Entertainment Law Reporter
www.EntertainmentLawReporter.com
June 2006 Volume 28 Number 1

FCC refuses to set aside $550,000 fine penalizing CBS for airing Janet Jackson’s bare breast during 2004 Super Bowl

Janet Jackson’s breast is sure to become the most famous bosom in legal history. Not only did her breast-baring costume “malfunction” during the halftime of the 2004 Super Bowl result in a ten-fold increase in the statutory penalty for indecent broadcasts, it also resulted in a fine whose legality may eventually be reviewed by the United States Supreme Court.

Prompted by complaints by the Parents Television Council and like-minded viewers, the Federal Communications Commissioned fined CBS $550,000 for airing what the FCC determined was an “indecent” broadcast (ELR 26:4:10). CBS petitioned the FCC to “reconsider” the fine in a proceeding that is something like an internal appeal. CBS argued that the breast-baring incident did not make the Super Bowl halftime show “indecent,” as that term has defined by the FCC itself.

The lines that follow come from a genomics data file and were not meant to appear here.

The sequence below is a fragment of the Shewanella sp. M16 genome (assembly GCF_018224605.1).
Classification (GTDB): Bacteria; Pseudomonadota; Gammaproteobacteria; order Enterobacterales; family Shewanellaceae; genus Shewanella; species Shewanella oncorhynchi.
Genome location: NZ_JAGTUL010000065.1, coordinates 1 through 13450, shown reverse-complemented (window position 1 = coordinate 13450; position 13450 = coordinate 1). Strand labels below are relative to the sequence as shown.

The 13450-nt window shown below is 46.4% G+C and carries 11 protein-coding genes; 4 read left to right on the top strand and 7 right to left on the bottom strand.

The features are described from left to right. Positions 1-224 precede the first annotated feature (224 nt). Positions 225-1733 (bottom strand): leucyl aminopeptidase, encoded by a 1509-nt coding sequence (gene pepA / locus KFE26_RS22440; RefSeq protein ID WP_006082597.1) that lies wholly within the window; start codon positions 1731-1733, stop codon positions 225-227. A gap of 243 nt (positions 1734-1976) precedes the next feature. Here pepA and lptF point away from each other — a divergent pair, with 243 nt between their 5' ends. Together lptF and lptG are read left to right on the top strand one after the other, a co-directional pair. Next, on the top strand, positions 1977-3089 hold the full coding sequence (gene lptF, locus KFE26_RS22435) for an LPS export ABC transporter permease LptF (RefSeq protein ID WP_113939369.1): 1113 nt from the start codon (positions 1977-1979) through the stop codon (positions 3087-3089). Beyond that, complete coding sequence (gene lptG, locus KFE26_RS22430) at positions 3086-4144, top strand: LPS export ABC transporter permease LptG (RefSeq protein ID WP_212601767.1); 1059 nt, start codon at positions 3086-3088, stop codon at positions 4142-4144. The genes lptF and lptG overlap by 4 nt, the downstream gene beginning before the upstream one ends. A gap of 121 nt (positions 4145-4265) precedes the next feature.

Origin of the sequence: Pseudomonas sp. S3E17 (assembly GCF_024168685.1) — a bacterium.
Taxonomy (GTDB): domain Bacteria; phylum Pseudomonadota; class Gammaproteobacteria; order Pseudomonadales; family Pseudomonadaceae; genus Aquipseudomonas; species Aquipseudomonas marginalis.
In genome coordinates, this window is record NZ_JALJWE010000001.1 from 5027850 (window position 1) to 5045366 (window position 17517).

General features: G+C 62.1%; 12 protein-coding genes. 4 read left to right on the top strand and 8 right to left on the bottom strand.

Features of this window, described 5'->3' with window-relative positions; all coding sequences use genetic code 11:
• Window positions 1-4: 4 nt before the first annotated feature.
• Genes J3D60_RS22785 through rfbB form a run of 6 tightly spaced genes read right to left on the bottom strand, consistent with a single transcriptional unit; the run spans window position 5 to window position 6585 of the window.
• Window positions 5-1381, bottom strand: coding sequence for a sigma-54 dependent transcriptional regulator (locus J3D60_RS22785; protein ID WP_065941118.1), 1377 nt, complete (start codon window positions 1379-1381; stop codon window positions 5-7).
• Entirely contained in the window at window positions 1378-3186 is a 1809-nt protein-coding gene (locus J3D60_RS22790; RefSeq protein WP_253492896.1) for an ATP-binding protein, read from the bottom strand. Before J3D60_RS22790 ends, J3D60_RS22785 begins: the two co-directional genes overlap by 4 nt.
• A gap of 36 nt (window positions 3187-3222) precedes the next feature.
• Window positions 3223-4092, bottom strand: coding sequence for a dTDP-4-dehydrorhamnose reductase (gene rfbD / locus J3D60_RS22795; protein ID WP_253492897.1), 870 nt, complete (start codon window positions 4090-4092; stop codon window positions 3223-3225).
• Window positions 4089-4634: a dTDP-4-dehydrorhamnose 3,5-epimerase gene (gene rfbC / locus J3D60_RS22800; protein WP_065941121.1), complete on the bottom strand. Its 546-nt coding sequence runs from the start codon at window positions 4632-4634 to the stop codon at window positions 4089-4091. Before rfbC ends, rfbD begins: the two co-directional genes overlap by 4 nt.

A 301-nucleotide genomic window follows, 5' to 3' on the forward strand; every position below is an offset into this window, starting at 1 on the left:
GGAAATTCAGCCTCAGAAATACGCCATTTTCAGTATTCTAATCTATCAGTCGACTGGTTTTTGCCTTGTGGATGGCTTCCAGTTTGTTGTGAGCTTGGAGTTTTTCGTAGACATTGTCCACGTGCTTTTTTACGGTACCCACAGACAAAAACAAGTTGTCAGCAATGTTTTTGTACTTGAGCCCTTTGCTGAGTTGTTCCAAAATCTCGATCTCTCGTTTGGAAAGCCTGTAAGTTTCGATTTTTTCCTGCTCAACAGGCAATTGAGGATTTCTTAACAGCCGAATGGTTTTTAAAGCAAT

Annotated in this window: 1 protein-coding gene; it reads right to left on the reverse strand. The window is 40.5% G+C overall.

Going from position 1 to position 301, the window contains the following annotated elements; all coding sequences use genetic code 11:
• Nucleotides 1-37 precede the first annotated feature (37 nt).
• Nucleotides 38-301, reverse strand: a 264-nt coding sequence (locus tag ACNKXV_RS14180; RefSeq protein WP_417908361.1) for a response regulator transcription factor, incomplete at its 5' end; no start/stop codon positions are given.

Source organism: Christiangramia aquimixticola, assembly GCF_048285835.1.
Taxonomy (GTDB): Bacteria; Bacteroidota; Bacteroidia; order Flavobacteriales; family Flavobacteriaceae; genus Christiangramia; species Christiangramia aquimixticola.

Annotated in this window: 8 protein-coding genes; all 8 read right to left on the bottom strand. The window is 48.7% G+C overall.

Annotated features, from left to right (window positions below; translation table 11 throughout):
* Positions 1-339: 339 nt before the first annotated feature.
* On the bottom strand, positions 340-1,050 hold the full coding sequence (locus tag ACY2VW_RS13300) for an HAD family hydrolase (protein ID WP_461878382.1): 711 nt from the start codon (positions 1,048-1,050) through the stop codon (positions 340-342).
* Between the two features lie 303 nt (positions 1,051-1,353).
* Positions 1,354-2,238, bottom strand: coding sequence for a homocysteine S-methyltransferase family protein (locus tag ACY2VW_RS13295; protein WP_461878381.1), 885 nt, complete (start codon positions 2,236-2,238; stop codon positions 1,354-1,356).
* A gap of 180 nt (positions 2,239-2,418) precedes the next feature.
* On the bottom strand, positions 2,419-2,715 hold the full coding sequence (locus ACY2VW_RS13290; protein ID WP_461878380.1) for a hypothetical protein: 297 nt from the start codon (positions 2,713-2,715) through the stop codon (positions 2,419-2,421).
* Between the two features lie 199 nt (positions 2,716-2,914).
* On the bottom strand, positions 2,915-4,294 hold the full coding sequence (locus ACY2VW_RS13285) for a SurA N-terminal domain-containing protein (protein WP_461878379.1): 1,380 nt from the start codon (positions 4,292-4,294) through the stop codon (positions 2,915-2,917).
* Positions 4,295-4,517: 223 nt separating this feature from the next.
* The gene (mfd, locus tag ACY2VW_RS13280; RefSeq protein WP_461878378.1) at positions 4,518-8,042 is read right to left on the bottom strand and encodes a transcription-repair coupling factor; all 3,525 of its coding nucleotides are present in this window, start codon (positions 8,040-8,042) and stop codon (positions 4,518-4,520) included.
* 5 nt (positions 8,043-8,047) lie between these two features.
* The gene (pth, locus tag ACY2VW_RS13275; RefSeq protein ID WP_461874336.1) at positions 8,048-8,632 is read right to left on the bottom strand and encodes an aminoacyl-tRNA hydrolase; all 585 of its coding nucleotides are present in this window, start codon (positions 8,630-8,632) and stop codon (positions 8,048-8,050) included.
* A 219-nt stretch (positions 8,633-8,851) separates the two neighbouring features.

The FCC disagreed, however. In a formal, 18-page order that was more sexually explicit than the halftime broadcast, the FCC denied CBS’s petition.

Congress and the FCC do have the constitutional power to penalize “indecent” broadcasts. The Supreme Court decided that more than a quarter century ago in the Pacifica case (remembered by some as the “George Carlin/Seven Dirty Words” case). However, the First Amendment also requires clarity. Laws that penalize “indecency” are not constitutional if they are vague about what they prohibit.

Though the FCC has issued countless “indecency” rulings over the years, those rulings have not produced a rule that is a model of clarity. What’s worse, in order to stay on the safe side of the law, cautious broadcasters – uncertain about what, exactly, they may show – have decided against broadcasting award-winning films like “Saving Private Ryan.” (ELR 26:10:4) CBS could appeal the FCC’s Janet Jackson fine to the Supreme Court – without challenging the government’s authority to ban indecent broadcasts – by focusing instead on the sloppy way in which the FCC has defined “indecency.”

Complaints against Various Television Licensees Concerning their February 1, 2004 Broadcast of the Super Bowl XXXVIII Halftime Show, Order on Reconsideration, FCC File No. EB-04-IH-0011 (2006), available at http://hraunfoss.fcc.gov/edocs_public/attachmatch/FCC-06-68A1.doc